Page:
WATSONVILLE, Calif. — In a grassy downtown plaza, strolling musicians wearing glitzy cowboy outfits blast a mariachi song, while Spanish-speaking shoppers bustle between farm stands, sampling tart cactus leaves, sniffing roasting chilies, and buying bundles of pork tamales.
The scene is an increasingly typical one in towns across California, where Hispanics are on pace to become the largest ethnic group next year. And Watsonville is but one of dozens of California communities where Hispanics outnumber whites.
The town of 52,000 is on the picturesque Central Coast, where good soil and pleasant weather enrich crops of strawberries and lettuce, and a driven and determined low-wage workforce fuels small factories producing everything from high-end shock absorbers to handcrafted glassware.
Spanish is spoken in most homes and businesses in town, and 1 out of 5 households is linguistically isolated, meaning no one over 14 speaks English.
Rising immigration hasn’t made Watsonville more diverse; it is a community heading toward racial isolation, a growing phenomenon in a state that offers a possible indication of how the nation may change as non-Hispanic whites become a minority in the coming months.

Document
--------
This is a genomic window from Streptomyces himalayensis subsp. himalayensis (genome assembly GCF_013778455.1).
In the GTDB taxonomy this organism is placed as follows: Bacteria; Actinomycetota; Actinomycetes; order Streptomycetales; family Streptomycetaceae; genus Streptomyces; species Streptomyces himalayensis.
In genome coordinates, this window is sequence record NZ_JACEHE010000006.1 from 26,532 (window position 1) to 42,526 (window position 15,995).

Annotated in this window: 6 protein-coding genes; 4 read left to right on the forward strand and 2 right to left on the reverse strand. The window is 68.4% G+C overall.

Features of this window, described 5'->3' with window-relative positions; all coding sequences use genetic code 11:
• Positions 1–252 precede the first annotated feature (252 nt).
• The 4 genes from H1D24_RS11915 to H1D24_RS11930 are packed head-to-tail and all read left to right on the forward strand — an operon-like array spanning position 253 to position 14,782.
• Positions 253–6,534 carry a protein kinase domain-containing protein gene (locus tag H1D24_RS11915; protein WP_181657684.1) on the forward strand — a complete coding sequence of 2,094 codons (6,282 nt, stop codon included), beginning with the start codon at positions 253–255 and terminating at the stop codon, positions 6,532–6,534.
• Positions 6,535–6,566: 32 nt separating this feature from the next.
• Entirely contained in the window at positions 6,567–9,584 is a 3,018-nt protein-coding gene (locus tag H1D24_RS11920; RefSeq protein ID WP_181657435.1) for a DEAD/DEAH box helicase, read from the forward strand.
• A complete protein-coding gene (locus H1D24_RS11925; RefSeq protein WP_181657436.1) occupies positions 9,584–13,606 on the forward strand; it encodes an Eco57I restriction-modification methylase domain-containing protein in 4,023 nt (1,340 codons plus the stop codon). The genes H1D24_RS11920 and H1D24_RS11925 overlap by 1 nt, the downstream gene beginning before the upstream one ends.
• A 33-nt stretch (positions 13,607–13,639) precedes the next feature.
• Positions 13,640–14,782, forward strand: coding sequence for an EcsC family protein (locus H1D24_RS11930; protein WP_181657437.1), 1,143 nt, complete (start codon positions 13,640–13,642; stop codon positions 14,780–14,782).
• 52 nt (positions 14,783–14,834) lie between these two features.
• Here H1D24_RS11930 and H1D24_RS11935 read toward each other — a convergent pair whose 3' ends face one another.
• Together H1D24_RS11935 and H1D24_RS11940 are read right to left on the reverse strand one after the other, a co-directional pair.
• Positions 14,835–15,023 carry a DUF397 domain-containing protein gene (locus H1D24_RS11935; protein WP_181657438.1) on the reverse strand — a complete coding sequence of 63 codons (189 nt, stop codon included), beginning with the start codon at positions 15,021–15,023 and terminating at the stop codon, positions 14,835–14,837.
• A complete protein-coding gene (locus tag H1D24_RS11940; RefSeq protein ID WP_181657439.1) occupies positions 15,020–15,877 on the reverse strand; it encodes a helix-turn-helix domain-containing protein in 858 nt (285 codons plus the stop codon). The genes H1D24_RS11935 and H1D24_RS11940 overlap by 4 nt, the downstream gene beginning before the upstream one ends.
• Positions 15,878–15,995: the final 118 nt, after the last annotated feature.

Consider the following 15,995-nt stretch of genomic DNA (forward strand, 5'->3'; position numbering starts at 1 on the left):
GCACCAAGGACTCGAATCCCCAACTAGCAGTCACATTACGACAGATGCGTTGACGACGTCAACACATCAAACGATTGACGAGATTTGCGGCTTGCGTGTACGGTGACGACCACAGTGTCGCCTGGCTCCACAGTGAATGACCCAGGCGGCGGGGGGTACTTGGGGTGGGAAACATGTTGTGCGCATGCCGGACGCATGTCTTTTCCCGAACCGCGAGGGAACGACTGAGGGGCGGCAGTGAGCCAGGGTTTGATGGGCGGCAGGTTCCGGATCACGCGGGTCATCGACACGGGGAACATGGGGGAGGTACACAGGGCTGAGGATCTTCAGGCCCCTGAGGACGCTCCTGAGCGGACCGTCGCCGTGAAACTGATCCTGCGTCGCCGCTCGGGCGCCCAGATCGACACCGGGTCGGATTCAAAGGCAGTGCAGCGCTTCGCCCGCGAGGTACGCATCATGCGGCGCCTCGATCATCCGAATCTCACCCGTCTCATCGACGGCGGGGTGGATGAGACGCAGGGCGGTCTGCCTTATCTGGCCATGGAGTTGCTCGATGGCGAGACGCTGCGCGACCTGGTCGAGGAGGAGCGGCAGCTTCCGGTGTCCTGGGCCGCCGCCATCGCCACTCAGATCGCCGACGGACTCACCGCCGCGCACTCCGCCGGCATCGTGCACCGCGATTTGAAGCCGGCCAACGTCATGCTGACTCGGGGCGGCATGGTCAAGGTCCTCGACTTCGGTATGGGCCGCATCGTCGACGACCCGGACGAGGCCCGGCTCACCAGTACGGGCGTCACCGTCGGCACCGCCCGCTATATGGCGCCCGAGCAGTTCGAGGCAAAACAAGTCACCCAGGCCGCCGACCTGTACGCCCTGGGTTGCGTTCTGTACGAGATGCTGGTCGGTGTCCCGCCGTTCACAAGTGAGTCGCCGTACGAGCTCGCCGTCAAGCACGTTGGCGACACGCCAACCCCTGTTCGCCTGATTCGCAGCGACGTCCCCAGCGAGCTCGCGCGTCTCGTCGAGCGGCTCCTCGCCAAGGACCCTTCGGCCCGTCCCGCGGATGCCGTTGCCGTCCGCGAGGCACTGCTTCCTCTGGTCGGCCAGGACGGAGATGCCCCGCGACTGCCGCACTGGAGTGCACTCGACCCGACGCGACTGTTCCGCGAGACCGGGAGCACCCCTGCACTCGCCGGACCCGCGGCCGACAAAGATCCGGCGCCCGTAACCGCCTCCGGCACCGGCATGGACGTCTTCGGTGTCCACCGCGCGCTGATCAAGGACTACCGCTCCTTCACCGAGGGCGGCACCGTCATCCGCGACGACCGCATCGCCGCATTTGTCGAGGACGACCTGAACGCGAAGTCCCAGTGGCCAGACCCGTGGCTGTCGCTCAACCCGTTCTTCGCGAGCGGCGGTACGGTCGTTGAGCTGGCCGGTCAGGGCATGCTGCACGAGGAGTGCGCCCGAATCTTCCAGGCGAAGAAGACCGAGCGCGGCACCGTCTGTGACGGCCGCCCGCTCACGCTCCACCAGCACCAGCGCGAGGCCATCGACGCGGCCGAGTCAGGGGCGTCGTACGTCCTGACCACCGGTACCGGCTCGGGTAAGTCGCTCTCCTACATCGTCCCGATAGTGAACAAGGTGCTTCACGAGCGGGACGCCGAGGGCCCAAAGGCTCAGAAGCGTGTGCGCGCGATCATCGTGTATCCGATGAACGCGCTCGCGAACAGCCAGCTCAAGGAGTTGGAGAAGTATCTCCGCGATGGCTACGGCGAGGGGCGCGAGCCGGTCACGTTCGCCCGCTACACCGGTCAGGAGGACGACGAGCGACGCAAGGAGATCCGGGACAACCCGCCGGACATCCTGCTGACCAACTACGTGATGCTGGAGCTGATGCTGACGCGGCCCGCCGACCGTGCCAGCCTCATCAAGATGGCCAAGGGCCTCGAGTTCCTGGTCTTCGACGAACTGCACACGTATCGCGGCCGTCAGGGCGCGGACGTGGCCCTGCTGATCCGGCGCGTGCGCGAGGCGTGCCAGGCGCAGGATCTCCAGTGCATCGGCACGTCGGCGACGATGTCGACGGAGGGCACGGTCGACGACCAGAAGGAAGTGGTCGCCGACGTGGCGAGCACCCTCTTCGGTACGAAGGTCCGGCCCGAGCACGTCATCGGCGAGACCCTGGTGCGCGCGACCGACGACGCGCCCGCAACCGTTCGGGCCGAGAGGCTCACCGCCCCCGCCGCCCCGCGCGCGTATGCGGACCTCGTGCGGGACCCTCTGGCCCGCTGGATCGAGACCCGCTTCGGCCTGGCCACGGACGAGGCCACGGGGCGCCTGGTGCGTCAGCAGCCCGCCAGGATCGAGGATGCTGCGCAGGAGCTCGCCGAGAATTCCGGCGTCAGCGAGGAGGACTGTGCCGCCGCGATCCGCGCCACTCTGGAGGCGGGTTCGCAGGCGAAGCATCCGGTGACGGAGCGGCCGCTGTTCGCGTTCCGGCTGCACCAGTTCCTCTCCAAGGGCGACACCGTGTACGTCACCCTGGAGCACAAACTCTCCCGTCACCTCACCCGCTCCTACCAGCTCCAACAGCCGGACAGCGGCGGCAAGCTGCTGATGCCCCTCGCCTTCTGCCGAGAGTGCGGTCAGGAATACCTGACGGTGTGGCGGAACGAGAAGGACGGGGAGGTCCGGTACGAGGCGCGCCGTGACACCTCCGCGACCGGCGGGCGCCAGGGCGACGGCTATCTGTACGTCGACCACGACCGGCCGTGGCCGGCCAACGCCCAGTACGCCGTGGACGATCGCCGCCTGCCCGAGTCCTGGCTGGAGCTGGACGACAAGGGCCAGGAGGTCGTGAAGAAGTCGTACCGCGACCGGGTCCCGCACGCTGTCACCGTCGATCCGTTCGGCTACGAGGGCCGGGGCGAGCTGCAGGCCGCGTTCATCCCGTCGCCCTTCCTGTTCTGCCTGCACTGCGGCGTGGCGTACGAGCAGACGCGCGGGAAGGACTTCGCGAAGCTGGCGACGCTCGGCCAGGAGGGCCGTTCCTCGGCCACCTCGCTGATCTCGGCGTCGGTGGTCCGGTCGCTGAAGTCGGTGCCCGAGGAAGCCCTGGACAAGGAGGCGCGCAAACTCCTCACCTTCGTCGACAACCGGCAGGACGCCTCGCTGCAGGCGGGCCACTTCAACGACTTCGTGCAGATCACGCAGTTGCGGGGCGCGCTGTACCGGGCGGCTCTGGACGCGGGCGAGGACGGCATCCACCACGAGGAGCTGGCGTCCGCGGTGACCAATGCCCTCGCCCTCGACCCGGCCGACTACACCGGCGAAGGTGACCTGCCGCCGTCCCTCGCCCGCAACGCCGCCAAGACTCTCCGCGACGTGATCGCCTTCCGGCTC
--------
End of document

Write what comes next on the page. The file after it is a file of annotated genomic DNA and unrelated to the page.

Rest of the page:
“For me, downtown Watsonville is like being in a small Mexican town,” said Oscar Rios, who was Watsonville’s first Latino mayor. “Everyone speaks Spanish. The restaurants are Mexican.’’ About 82 percent of the residents are immigrants or descendants of immigrants.
“Communities where Latinos live are becoming more and more Latino over time,” said Brown University sociologist John Logan. “And as more Latinos arrive, they’re still living in very separate neighborhoods.” But predominantly white neighborhoods are also seeing an influx of Latinos, he said.
Current Mayor Lowell Hurst, who is not Hispanic, said in his 30 years in Watsonville, the community has changed a lot.
“We have more people that probably lack legal status and that means more people that are really kind of living in the shadows,’’ he said. Watsonville now has a 23 percent unemployment rate, and poverty rates twice as high as the rest of California.